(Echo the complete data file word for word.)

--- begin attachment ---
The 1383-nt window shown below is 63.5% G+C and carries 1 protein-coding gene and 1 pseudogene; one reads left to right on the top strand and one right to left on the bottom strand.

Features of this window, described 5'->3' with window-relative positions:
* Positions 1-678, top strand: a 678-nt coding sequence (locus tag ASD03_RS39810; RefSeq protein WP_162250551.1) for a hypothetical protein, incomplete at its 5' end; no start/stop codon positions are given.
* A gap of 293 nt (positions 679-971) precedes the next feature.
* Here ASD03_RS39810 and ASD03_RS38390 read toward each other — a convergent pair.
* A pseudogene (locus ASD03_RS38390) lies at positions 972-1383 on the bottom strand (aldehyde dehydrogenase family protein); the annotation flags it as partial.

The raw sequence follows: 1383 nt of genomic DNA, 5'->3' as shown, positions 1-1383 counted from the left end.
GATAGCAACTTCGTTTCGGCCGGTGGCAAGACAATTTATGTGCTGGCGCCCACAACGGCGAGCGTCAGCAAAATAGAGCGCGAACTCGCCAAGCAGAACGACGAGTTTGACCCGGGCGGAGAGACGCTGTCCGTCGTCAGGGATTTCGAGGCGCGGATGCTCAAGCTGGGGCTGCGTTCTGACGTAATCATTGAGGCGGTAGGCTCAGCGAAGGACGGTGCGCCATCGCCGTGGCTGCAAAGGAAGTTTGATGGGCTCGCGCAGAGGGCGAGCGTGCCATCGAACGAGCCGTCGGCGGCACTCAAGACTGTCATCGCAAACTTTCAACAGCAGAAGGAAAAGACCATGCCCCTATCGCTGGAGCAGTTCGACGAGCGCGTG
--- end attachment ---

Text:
The 1383-nt window shown below is 63.5% G+C and carries 1 protein-coding gene and 1 pseudogene; one reads left to right on the top strand and one right to left on the bottom strand.

Features of this window, described 5'->3' with window-relative positions:
* Positions 1-678, top strand: a 678-nt coding sequence (locus tag ASD03_RS39810; RefSeq protein WP_162250551.1) for a hypothetical protein, incomplete at its 5' end; no start/stop codon positions are given.
* A gap of 293 nt (positions 679-971) precedes the next feature.
* Here ASD03_RS39810 and ASD03_RS38390 read toward each other — a convergent pair.
* A pseudogene (locus ASD03_RS38390) lies at positions 972-1383 on the bottom strand (aldehyde dehydrogenase family protein); the annotation flags it as partial.

The raw sequence follows: 1383 nt of genomic DNA, 5'->3' as shown, positions 1-1383 counted from the left end.
GATAGCAACTTCGTTTCGGCCGGTGGCAAGACAATTTATGTGCTGGCGCCCACAACGGCGAGCGTCAGCAAAATAGAGCGCGAACTCGCCAAGCAGAACGACGAGTTTGACCCGGGCGGAGAGACGCTGTCCGTCGTCAGGGATTTCGAGGCGCGGATGCTCAAGCTGGGGCTGCGTTCTGACGTAATCATTGAGGCGGTAGGCTCAGCGAAGGACGGTGCGCCATCGCCGTGGCTGCAAAGGAAGTTTGATGGGCTCGCGCAGAGGGCGAGCGTGCCATCGAACGAGCCGTCGGCGGCACTCAAGACTGTCATCGCAAACTTTCAACAGCAGAAGGAAAAGACCATGCCCCTATCGCTGGAGCAGTTCGACGAGCGCGTG